Optimisation of protection for patients is also unique.[7] [10][11][9] In the first place, radiation therapy is entirely different from anything else in that the dose to a human being is intentional and its potentially cell-killing properties the very purpose of the treatment. In such cases, optimisation becomes an exercise in minimising doses (and/or their deleterious effects) to surrounding tissues without compromising the pre-determined and intentionally lethal dose and effect to the target volume.

The optimisation of radiological protection for patients in medicine is usually applied at two levels: (1) the design, appropriate selection, and construction of equipment and installations; and (2) the day-to-day methods of working (i.e. the working procedures). The basic aim of this optimisation of protection is to adjust the protection measures for a source of radiation in such a way that the net benefit is maximised. The optimisation of radiological protection means keeping the doses ‘as low as reasonably achievable, economic and societal factors being taken into account’, and is best described as management of the radiation dose to the patient to be commensurate with the medical purpose.

In optimisation of protection of the patient in diagnostic procedures, such as diagnostic radiology and interventional procedures, again the same person gets the benefit and suffers the risk, and again individual restrictions on patient dose could be counterproductive to the medical purpose of the procedure. Therefore, source-related individual dose constraints are not relevant. Instead, diagnostic reference levels (DRLs)[12] for a particular procedure, which apply to groups of similar patients rather than individuals, are used to ensure that doses do not deviate significantly from those achieved at peer departments for that procedure unless there is a known, relevant, and acceptable reason for the deviation. This is in contrast to the Commission’s usual balancing of utilitarian protection policies based on collective doses against deontological safeguards using dose constraints for the individual. The policy for radiological protection in medicine is that the radiation exposure be commensurate with the medical purpose.

In radiation therapy, the aim is to eradicate the neoplastic target tissue or to palliate the patient’s symptoms. Some tissue reactions to surrounding tissue and some risk of stochastic effects in exposed non-target tissues are inevitable, but the goal of all radiation therapy is to optimise the relationship between the probability of tumour control and normal tissue complications. It is necessary to differentiate between the dose to the target tissue and the dose to other parts of the body. If the dose to the target tissue is too low, the therapy will be ineffective. The exposures will not have been justified and the optimisation of protection does not arise. However, the protection of tissues outside the target volume is an integral part of dose planning, which can be regarded as including the same aims as the optimisation of protection.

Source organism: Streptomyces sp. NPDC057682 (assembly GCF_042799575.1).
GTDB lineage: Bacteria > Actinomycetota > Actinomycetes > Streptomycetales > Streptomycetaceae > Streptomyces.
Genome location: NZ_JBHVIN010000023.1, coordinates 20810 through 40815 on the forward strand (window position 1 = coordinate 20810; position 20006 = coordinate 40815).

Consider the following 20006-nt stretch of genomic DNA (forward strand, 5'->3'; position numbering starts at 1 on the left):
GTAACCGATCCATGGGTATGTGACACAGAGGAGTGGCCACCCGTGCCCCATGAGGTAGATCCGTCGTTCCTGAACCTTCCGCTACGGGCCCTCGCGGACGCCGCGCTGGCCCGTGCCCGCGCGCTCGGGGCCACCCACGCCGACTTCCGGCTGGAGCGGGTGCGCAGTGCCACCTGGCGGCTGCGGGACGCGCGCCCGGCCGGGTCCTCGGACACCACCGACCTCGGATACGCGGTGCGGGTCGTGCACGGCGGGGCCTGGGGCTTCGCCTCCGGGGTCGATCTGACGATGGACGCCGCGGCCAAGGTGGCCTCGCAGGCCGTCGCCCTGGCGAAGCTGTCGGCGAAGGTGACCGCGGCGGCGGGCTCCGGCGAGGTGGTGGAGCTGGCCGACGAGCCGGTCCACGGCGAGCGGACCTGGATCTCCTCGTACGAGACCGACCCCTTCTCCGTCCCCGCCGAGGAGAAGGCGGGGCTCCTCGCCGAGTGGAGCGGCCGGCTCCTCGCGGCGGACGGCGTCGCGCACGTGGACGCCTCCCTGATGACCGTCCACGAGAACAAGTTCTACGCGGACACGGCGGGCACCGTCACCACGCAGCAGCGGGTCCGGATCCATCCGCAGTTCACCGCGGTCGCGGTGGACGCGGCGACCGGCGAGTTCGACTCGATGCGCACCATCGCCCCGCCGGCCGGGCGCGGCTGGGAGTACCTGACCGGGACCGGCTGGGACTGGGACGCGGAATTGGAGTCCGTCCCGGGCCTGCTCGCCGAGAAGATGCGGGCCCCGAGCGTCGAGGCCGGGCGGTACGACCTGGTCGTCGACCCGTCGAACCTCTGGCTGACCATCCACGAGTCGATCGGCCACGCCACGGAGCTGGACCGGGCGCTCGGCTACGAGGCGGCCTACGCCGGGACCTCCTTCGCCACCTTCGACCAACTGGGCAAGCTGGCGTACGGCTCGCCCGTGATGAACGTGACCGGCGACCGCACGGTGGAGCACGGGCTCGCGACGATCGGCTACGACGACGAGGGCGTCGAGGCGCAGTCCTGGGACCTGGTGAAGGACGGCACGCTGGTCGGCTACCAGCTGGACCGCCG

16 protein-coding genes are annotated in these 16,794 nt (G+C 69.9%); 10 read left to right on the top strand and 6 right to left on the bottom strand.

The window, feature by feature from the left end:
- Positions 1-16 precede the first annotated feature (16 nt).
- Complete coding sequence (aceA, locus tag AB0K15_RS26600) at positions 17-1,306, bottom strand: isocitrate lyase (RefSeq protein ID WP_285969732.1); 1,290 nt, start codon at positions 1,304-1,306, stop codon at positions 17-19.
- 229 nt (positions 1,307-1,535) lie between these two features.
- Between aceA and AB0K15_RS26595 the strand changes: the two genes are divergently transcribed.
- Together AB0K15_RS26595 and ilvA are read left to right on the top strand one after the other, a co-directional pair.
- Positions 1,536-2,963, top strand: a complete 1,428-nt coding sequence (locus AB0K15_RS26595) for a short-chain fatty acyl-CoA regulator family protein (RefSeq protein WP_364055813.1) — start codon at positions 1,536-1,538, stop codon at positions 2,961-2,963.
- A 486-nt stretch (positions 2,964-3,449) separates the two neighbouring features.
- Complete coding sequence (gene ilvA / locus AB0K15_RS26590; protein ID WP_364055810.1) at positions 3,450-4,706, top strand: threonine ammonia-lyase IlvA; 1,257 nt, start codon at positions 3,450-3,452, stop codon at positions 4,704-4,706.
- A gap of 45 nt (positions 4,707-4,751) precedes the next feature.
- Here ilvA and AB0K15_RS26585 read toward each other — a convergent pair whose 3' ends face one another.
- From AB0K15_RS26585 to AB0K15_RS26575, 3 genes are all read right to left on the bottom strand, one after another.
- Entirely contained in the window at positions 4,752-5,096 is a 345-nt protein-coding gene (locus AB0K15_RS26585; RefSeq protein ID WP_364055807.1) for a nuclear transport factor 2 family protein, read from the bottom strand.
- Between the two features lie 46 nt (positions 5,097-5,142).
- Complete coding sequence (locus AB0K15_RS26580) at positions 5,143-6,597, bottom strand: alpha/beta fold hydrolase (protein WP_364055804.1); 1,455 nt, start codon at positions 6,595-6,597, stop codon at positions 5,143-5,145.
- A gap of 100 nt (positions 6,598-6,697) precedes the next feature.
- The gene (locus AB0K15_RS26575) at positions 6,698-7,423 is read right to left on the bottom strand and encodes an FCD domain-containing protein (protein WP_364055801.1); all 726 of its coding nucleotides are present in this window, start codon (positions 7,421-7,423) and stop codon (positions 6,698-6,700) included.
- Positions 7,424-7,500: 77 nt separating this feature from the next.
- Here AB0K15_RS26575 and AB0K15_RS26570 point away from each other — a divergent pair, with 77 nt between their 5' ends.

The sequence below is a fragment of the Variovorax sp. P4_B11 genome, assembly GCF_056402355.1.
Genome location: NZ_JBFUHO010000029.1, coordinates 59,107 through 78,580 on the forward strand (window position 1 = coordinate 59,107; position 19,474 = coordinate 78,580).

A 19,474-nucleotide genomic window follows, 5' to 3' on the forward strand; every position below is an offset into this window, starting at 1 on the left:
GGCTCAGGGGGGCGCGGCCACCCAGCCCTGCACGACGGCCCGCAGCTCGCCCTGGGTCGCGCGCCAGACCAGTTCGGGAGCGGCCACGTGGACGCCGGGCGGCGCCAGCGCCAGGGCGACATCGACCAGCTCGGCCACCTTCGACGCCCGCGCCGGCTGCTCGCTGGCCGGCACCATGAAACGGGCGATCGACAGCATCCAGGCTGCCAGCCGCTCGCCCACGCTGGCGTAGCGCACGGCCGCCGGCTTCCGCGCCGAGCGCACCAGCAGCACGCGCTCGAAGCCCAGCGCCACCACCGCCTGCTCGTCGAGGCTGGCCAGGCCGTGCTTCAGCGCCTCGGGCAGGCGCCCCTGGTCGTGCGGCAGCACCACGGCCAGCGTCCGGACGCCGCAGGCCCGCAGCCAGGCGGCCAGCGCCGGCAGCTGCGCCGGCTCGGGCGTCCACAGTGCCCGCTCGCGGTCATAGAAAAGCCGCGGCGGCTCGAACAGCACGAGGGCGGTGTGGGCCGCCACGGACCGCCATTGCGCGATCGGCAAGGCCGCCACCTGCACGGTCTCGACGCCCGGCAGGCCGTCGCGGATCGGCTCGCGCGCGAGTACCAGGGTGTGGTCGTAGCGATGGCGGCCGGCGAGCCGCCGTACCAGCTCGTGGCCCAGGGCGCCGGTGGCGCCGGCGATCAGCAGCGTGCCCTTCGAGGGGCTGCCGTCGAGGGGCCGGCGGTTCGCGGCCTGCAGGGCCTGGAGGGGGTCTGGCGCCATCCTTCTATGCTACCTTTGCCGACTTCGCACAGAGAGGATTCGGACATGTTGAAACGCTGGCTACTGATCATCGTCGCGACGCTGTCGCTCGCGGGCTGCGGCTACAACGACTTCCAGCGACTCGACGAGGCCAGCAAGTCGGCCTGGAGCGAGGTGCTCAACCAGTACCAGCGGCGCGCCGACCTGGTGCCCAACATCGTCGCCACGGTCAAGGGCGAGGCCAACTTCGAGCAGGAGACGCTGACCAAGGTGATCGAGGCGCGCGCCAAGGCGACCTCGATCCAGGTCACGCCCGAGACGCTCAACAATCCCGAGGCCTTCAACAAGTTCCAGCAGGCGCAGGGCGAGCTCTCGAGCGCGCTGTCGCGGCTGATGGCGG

Application of dose limits for protection of patients

Medical exposures of patients have been properly justified and that the associated doses are commensurate with the medical purpose, so it is not appropriate to apply dose limits or dose constraints to the medical exposure of patients; such limits or constraints would often do more harm than good.[2] Often, there are concurrent chronic, severe, or even life-threatening medical conditions that are more critical than the radiation exposure itself. The emphasis is then on justification of the medical procedures and on the optimisation of radiological protection.[3]

In most situations in healthcare, other than radiation therapy, it is not necessary to approach the thresholds for tissue reactions, even for the most part in fluoroscopically guided interventional procedures, if the staff are properly educated and trained. The Commission’s policy is therefore to limit exposures so as to keep doses below these thresholds. The possibility of stochastic effects cannot be eliminated totally, so the policy is to avoid unnecessary sources of exposure and to take all reasonable steps to reduce the doses from those sources of exposure that are necessary or cannot be avoided.

Protecting pregnant patients

Video courtesy of the International Atomic Energy Agency

Early pregnancy can go undetected, so it is prudent to ensure that patients of childbearing potential are not pregnant before undergoing diagnostic radiology or nuclear medicine studies that provides doses above which the risk of adverse fetal health effects is not considered negligible (1–10 mGy).[13] Before radiation therapy, and in the absence of a documented history of applicable gynaecological surgery (e.g. tubal ligation, hysterectomy) or an established postmenopausal state, serum or urine pregnancy tests should be obtained, ideally 24–72 h prior to treatment.[14]

There are radiation-related risks to the embryo/fetus during pregnancy that are related to the stage of pregnancy and the absorbed dose to the embryo/fetus. ICRP has evaluated the effects of prenatal irradiation in detail.[15] These effects include lethal effects, malformations, central nervous system effects, leukaemia and childhood cancer. Consideration of these effects is important when pregnant patients undergo diagnostic radiology, interventional procedures, or radiation therapy using ionising radiation. A balance must be attained between the health care of the patient and the potential for detrimental health effects to the embryo/fetus that accompanies the specific radiological procedure.[16]